A Google search will yield many references to carbide burnishing tools used to form the hook on a scraper. I first came across the use of carbide in a commercially made burnisher in the old wooden-body version of Veritas’ Variable Burnisher which houses a short carbide rod. (The body of the current version is a molded man-made material.) I later purchased their Burnisher which has a 1/8″ carbide rod projecting 3/4″ from a simple handle. Despite its small size, I found myself using this tool in preference to all of the many (too many) steel burnishers I’ve bought or made over the years. I just needed more length.
Pictured above is my homemade Burnisher for Life. Three and one-half years ago I asked the folks at Innovative Carbide to make a 3/16″ diameter 12″ highly polished carbide rod. I explained the intended use and they recommended an appropriate grade of carbide (10S) with excellent wear resistance. It cost about $50. I drilled a hole in a $4 handle to house 5 ½” of the rod with a press fit, which thus is effectively stored for future use, though I doubt it will be needed any time soon.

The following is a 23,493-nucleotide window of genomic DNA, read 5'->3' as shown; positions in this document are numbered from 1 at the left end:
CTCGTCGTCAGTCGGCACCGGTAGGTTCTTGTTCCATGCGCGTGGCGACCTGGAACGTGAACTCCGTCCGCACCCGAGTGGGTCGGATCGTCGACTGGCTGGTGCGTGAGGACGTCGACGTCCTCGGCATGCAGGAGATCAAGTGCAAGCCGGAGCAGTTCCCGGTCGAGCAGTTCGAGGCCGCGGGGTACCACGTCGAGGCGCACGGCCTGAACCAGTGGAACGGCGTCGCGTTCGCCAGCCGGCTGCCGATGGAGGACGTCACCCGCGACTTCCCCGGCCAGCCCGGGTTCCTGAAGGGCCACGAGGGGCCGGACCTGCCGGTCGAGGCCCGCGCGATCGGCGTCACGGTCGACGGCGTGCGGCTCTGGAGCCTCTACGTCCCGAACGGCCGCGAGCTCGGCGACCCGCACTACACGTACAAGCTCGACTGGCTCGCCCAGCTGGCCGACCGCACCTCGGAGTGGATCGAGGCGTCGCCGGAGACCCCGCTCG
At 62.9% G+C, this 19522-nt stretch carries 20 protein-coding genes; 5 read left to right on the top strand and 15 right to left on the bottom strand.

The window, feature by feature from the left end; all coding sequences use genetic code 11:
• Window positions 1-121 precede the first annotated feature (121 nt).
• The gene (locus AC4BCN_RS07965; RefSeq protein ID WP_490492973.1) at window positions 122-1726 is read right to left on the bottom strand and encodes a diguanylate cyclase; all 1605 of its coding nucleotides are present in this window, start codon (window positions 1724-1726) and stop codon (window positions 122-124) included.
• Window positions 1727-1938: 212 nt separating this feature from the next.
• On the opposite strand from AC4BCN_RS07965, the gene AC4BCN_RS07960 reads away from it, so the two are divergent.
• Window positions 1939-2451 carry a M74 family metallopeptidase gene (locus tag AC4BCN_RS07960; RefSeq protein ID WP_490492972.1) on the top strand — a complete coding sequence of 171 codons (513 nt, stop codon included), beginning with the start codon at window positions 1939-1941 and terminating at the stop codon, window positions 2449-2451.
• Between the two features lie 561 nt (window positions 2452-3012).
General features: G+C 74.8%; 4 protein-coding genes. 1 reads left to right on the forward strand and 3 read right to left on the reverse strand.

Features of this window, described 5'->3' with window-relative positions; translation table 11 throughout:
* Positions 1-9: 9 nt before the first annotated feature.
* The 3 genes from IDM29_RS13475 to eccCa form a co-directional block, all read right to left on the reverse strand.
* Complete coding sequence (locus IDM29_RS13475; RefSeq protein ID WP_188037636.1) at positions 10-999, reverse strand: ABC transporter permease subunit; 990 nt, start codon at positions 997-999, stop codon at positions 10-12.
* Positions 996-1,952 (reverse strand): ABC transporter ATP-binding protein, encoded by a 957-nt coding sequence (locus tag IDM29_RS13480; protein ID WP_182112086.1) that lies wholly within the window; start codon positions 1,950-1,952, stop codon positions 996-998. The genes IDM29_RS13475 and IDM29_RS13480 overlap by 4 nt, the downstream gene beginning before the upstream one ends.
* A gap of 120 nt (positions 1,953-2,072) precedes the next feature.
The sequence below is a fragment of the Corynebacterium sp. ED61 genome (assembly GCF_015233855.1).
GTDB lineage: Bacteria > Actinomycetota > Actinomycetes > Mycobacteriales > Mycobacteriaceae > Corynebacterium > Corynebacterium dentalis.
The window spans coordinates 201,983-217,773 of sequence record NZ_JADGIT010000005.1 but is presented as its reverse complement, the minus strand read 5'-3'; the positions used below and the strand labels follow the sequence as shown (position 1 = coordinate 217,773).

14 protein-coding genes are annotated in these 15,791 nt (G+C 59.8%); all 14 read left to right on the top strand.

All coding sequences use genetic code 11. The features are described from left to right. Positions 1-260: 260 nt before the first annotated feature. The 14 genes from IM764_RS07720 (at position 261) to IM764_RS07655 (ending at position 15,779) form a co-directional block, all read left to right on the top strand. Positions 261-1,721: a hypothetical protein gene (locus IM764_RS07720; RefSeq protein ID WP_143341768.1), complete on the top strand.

This is by far, no contest, the best burnisher I’ve ever used. The very hard and smooth carbide gives effortless, controlled burnishing. The length, though more than necessary, allows a combination of forward and sideways motions creating smooth action against the steel.
There are a few other homemade carbide burnishers to be found on the internet, but currently there is no need to make your own. Lie-Nielsen and Blue Spruce make carbide burnishers that look excellent, as expected from these makers, though I have not used them. The Blue Spruce is listed as 1/4″ in diameter and the Lie-Nielsen appears to be similar. I like the pressure produced by the 3/16″ diameter but I’m sure 1/4″ would work well and, I suppose, be sturdier.
A full size carbide burnisher, store bought or homemade, is relatively expensive but I’ll bet once you try one, it will be the only kind you’ll want to use.